Expert's guide to skiing in Val d'Isère
Years back, Val d'Isère had a reputation as a steep resort for good skiers. While these days there is far more to offer beginners and intermediates, it's when you start to get good at attacking the black pistes that this resort really comes into its own. While Val d'Isère might not attract the same type of gnarly skier as Chamonix — the type who won't go out without ropes, ice axe and crampons — it is, without doubt, one of the greatest places for experts to ski in the world.
With World Cup pistes, open powder fields, fantastic itineraries, couloirs and plenty of lift-served off-piste, Val d'Isère offers a massive range of terrain — enough to keep you interested for several weeks if not months, not just a couple of days.
“Simply the best for experts” says Where to Ski in France author Chris Gill, his words echoed by fellow ski journalist and Val d'Isère expert Peter Hardy, who says the resort is one of the greatest places to ski in the world — not just by reputation.
Pistes for experts to tackle
If you know what you're doing, there's a number of must-do pistes to be skied in Val d'Isère, which start with the famous Face de Bellevarde — or simply known as “La Face”. Site of the 1992 Olympic men's downhill, this has a fabulous vertical from 2,900m to 1,550m finishing in the village centre — and if you hit it at the right time of day, when it's well groomed and slightly softened by the sun, La Face is an absolute blast. Stop halfway down for lunch or a shot of genepi at La Peu de Vache, advises Raphael Evin, head ski instructor at Oxygene ski school in Val d'Isère — it's the number one restaurant in resort according to Trip Advisor.
The “OK Coupe du Monde” is another to tackle, the slope used for the women's World Cup that runs all the way down to La Daille from the top of Bellevarde.
Val d'Isère has a number of ‘naturide' runs, which are steep, un-pisted black runs in patrolled areas; they're a good way to more safely practice your off-piste and progress to trying some of the resort's fabulous lift-served and hike-to off-piste terrain. They're dotted black on the piste map.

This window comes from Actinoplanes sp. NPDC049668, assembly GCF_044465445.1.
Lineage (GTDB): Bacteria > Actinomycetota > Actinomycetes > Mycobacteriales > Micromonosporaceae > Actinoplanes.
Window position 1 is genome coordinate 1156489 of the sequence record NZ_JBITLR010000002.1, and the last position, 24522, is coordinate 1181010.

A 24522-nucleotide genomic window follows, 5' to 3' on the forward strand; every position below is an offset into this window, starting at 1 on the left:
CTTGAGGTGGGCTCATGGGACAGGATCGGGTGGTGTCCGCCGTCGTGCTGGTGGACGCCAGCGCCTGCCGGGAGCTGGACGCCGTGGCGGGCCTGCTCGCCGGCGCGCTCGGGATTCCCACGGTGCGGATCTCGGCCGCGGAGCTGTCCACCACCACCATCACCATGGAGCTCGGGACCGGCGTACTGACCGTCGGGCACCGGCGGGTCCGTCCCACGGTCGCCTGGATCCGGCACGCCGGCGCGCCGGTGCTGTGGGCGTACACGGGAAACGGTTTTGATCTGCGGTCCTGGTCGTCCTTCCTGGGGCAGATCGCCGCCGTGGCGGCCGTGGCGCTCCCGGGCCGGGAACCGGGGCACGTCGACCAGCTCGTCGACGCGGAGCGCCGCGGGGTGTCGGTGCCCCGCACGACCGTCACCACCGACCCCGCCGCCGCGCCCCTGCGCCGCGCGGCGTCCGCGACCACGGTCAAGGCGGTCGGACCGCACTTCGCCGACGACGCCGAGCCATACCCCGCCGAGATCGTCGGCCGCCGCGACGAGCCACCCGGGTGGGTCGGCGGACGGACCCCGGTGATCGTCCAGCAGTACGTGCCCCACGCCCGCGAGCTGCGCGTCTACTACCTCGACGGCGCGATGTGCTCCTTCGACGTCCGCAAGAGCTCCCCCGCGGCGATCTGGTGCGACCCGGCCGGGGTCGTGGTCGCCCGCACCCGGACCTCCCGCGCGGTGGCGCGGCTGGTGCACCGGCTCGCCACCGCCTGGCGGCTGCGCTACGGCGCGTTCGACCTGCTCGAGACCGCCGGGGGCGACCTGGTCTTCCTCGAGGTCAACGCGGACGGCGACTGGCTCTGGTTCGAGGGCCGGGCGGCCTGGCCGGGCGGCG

A good naturide to start with is the Marmottons Naturide off the Manchet chair on Solaise — it's not too steep for most of the run, though gets more challenging towards the end. At Le Fornet, the Forêt is good naturide through the woods — especially fun to ski on a snowy day.
Or for a real challenge, try Les Pauls du Charvet, a run that will destroy your legs — when it's groomed you realise its steepness, says Raphael Evin from Oxygene: “It's steeper than La Face”.
A classic expert ski day in Val d'Isère
“If you're feeling energetic, it's possible to aim to cover all four corners of the resort,” says Raphael, who regularly guides expert skiers around the Espace Killy. “After a hearty breakfast and several coffees — which Le Chardon will supply in full — start by taking the Telecabine de Solaise to the top of Solaise. Ski Lac-Parc for a warm-up, then take your pick of the blues — Glaciers Plan Milet or Leissieres — and saunter down to the Germain Mattis, a red through the trees.”
Grab the Laisant chair and you could stop at Le Signal for a drink, or plough on to the Forêt and then take the Fornet cable car followed by the Vallon up to the Col De L'Iseran, 2762m.
“Head to the Bar de l'Ouillette for a BBQ lunch in the sun after a ride on the stomach-churning up-and-over Leissieres chair,” continues Raphael. “Just take it easy after your tropical lunch, with an easy run down the Plan and Piste M before taking the Olympic lift to the Rocher de Bellevarde, and head to the Borsat. Next up the Grand Pre lift and take another easy run, the Grand Pre, to ride the Fontaine Froide back to the top of the Rocher de Bellevarde.”
Now you're heading for home — and the final run of the day should always be Orange, says Raphael. “It's one of the longest runs in the resort, ending with the beautiful afternoon light shining through the trees in La Daille.”
Off-piste — tread carefully
“At the top of every chair lift there's a classic line to take off-piste,” says Raphael — but warns that skiers must never tackle any of the un-pisted runs without an avalanche transceiver, shovel and probe — and ideally a guide. Val d'Isère has a well-deserved reputation for expert skiers but even experts need knowledge, as well as skills and safety equipment, to tackle its riches.